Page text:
That sentiment carries into the video for “World On Fire,” in which Sarah and director Sophie Muller highlight the charitable potential being gobbled up by the flashy special effects and sparkly bling currently saturating MTV and VH1. With director and crew working for free, the $150,000 that would have been spent on production costs (not an unusual price tag for a music video) was donated to charities around the globe, including CARE USA, Engineers Without Borders, and Heifer International. When asked about her commitment to global philanthropy, McLachlan explained that she does it “because I can and because I feel an influence to do so. I feel incredibly lucky and blessed that I get to do what I love and make a fantastic living at it and make more money than I ever imagined I ever would or ever desired to. And it feels like the right thing to do… it feels like it’s my way of thanking the universe for everything I’ve been given.”

“Lucky” is a word that recurs in McLachlan’s vocabulary. She says repeatedly that she feels lucky to be making music for a living, lucky to be able to help so many people around the world, lucky to be an inspiration to a generation of young female musicians. But in talking to her, it’s clear that she doesn’t believe that her good fortune simply fell out of the sky. Her formative years set the stage for her later successes, and it was her mission to communicate this to her mother during her mother’s final days. She did it not by writing a song in tribute, but by simply being herself: “It’s my everyday actions… a day-to-day endeavor of simply being who I was and trying to be compassionate and show her that she had done a good job by my actions,” McLachlan explained. “And I also told her I felt like she’d done a really good job because I said, ‘Look, I’m not fucked up—well, I’m as fucked up as the next person, but I’m not really fucked up—I think I have really good values and I think you’ve done a really good job.’ I told her that plenty of times. I think she heard it.”

It’s this kind of honesty that has earned McLachlan her place in the platinum-lined upper echelon of the music business. She writes songs about intensely personal experiences without embellishment or artifice, and without flinching. “I rarely edit myself,” she asserted, “I have no problem putting myself out there in a way that I’m comfortable with.” While being laid emotionally bare in the CD players of so many strangers might make even the most stalwart among us blush, McLachlan has a different take: “In a way, it’s really flattering, and it’s exactly what I hope from music… it’s an amazing thing to reach out and be able to affect people on a strong emotional level who you don’t even know, and to be able to give them something; it’s just a powerful feeling. It’s what I appreciate about music so much and why I love music, so to know that one or two of my songs have given comfort to people for whatever reason, it’s a great feeling.”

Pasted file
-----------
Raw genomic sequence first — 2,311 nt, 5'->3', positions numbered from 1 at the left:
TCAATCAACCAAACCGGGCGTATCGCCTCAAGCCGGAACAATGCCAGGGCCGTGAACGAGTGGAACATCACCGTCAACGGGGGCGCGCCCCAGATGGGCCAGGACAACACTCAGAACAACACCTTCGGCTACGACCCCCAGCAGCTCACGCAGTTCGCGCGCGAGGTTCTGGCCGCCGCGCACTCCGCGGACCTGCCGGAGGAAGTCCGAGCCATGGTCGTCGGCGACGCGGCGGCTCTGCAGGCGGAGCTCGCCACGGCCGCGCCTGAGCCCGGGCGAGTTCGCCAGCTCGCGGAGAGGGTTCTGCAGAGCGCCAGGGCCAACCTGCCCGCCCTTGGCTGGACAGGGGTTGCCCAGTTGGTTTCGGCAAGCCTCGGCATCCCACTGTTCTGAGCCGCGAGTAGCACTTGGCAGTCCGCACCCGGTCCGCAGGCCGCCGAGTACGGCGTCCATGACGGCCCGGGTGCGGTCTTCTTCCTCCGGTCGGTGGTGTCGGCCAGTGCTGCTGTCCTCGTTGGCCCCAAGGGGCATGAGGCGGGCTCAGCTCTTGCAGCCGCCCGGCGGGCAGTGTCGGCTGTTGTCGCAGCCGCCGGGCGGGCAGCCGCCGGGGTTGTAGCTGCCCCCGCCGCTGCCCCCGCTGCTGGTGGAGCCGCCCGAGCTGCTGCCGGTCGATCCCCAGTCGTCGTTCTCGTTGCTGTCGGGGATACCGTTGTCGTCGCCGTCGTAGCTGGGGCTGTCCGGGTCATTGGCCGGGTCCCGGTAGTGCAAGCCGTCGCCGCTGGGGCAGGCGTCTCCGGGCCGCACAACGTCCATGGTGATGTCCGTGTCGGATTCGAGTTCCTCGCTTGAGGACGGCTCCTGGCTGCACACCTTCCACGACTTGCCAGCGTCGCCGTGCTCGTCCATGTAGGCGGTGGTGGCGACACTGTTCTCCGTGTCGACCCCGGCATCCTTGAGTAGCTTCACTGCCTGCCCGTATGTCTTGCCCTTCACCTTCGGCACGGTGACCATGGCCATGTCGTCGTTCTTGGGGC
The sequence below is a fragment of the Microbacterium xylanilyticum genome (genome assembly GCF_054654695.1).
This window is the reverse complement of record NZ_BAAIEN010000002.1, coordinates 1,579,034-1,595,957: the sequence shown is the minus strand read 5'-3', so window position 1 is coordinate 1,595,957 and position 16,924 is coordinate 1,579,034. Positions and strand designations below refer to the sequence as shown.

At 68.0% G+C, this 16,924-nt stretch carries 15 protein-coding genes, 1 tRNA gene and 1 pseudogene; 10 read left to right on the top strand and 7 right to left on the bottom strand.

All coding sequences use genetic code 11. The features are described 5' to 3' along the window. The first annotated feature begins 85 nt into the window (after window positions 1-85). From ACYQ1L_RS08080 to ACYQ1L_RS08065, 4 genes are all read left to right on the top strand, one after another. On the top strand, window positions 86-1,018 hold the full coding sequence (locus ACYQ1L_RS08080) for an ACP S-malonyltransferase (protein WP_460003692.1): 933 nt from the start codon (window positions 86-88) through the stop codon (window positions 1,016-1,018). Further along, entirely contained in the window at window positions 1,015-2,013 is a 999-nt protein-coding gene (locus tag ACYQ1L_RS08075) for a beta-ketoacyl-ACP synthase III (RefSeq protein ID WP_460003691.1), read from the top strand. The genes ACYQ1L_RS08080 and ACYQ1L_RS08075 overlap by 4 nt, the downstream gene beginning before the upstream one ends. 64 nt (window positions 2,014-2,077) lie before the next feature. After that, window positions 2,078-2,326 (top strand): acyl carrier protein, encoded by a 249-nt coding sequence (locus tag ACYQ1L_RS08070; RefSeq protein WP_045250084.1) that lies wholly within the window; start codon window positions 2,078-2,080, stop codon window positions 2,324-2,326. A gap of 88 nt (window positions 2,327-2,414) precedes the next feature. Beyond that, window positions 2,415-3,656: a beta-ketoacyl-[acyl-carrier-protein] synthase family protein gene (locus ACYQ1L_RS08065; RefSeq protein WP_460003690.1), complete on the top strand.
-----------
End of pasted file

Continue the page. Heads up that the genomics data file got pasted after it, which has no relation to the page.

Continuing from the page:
As foil to her decidedly down-to-earth nature is the transcendent quality of McLachlan’s voice. A smooth, resonant alto that purls around itself, her voice is an ideal vehicle for such intimate songs. To see McLachlan live is to be transfixed. While the current climate of popular music calls for skimpy outfits and sexy dance moves to perk up otherwise bland numbers, McLachlan live puts such posturing to shame. Eyes closed, her full lips form alluring sneers and snarls around the words as she sings. Her simple, honest delivery has more genuine sex appeal than a gaggle of short-skirted pop tartlets. Her voice veritably glows as it runs the length of her range; guttural growls and delicate falsettos send a shiver over the audience. Goosebumps appear. That the entire audience remains seated until the encore is not disinterest: these folks are riveted by the intelligent, ethereal beauty of the music.

The artist herself could relate. McLachlan talks about music the same way some might talk about winning the lottery: “Music is such an amazing gift, and it can give so much to people. It’s given so much to me.” She counts herself a member of a musical tribe, with a fellowship spanning borders. “The Arts, away from commerce, is the same everywhere,” she declared. “I think artists are typically very supportive of each other.” And as an established member of the family, McLachlan watches out for the young ones: “I think about Avril [Lavigne] at 18 years old having this huge international success and I’m like, ‘Man, how do you get your head around that at 18?’ I worry; I’m like an old mother hen with all these young gals out there who are just getting thrust into that spotlight, and it’s a lot to deal with. You’ve got to have a really strong sense of self, and the grounding of others around you.”

After the highs and the lows, the professional successes and the personal milestones, Sarah McLachlan is standing on solid ground. “I’m very much a normal person with an extraordinary job,” she maintained. While her albums sell tens of millions and stadiums pack just to hear her voice, she stays focused on more personal work. Paraphrasing Rilke, she asserted, “It’s just basically that you’d better work on… becom[ing] happy with yourself and at peace with yourself. And if you can achieve that, you and everyone else around you are going to benefit. And your art is going to benefit because it’s going to come from a true place.”

It’s a bit of a chicken-and-egg prospect, trying to suss out whether the truth or the art comes first for McLachlan, but there’s no question that we all benefit in the process. “It’s always like pulling teeth, getting words out of me. But it is still a very cathartic experience,” she said. “Writing is a way of being able to let things go a little bit, sorting through them and moving on.” Mapping out her personal struggles and triumphs in song, Sarah McLachlan crafts an intimate geography with a familiar skyline. Though the journey is hers, we ride along and find ourselves grateful for the trip. We couldn’t agree more when this sly Canadian said with a grin, “Thank God for music, eh?”